That’s really great points, here, as we’re talking about investing in down markets. Again, proper asset allocation, risk … Obviously, those are all key factors in there. What about just the value that an advisor brings? I’ve been saying for … I do tons of shows and podcasts all across the country and I’ve been saying for a while now that as we’re moving through this Coronavirus epidemic, never been a better time to have an advisor and, really, in so many ways you should have one anyway. But going through this, people aren’t sure where they stand or they aren’t sure how things are going to look on the other side. And I just think that the value of an advisor is immeasurable right now.

Nick McDevitt:
Yeah. We obviously have a little bit of built-in bias that we do feel that we add value and we are important, but the reality is that there’s been studies that have been done and Vanguard has done a pretty good study and we’ll talk about that a little bit, but the reality is that during times like this having someone to share concerns with, to be able to talk to … One of the things that we really emphasize early on and when we work with people is the importance of communication, where we want to be heavy on technology, heavy on communication. We want to make sure that people are comfortable having difficult discussions and conversations with us because that allows us to really do our job.

Nick McDevitt:
We’re really hamstrung when we don’t have the information that we need. So, when we can be a sounding board for clients … Even though I know all of these things, I will say I was still a little bit surprised how far a five or 10 minute conversation with clients over the last month went where, really, they just needed some affirmation, a reminder of what’s going on, a reminder of what we’re going through, and that although it’s looked different we’ve been here before. And the feedback that we’ve gotten from people has been very positive and that’s where some of these studies … And John can talk about it a little bit more in detail, the Vanguard study, where the studies have shown that the performance that people who work with an advisor have versus people that don’t work with an advisor … There’s a pretty drastic difference. And part of that is because of the work that goes up front. It’s not just, “Hey, somebody picked better investments at different points of time.” Really, it has to do with the plan and the overall strategy and having a game plan and implementing those sorts of things.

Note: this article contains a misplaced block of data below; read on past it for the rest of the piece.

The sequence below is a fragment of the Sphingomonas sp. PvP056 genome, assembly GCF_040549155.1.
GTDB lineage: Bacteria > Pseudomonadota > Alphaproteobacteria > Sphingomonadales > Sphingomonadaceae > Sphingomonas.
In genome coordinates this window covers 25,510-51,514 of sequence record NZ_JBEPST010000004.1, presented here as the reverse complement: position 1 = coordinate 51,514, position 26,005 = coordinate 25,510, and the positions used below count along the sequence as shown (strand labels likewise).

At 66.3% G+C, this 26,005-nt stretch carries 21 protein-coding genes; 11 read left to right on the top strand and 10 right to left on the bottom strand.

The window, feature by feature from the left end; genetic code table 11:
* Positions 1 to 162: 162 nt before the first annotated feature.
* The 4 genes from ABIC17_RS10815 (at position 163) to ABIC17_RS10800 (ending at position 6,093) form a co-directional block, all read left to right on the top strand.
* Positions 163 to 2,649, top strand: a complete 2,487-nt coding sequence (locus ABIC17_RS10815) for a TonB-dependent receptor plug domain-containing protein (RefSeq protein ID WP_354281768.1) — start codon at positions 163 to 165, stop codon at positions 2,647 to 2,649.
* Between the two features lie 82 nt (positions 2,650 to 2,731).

John Teixeira:
Yeah. And that study, Vanguard did it. It’s called Advisors Alpha. And basically, the study came out to showing that having an advisor brings about an average of three percent increase in the portfolio over the years. And really, that’s in a segmented time period where the market’s doing really well or the market’s doing really bad; where advisors help clients take emotion out of it. And if you here a dog barking, that’s my dog. We really help take emotions out of it. And one of the things that I’d say … When things are going really good, I’d say we have some people that … “Hey, maybe I should get more aggressive.” And one of our jobs is to make sure that they stay the course in what we initially set up out front.

John Teixeira:
And the same thing when the market’s been volatile as last month, it’s, “Hey, let me sell out. Let me get more conservative.” And it’s like, “No, let’s go back to our initial plan, our initial strategy. Let’s stay the course.” And I think that’s one of the biggest values that … One of the values that we bring to our clients is really just helping them take emotion out and realize it’s never as good as it seems, it’s never as bad as it seems. And let’s just stick to the plan and the strategy.

Nick McDevitt:
Yeah, and part of that, too, is depending upon how closely they follow things like the news or what’s going on, the market tends to be a leading indicator in things. And so, this last month and a half has been a good example of … Before people were seeing the negative impact in their communities of the virus and the things that were happening and as they were still going to work and, really, their day-to-day life hadn’t started to change yet, the market was racing down. Now, we’re pretty much 20% off of the bottom and from a societal standpoint and from a lifestyle standpoint, people’s biggest impact is currently happening. They’re currently living that. And yet, they’re seeing that this market bounces back and that’s really a good example of what happens. And when you let the emotions or even sometimes … It sounds weird to say it, but sometimes logic, get in the way you can really have a negative impact on your overall investment strategy.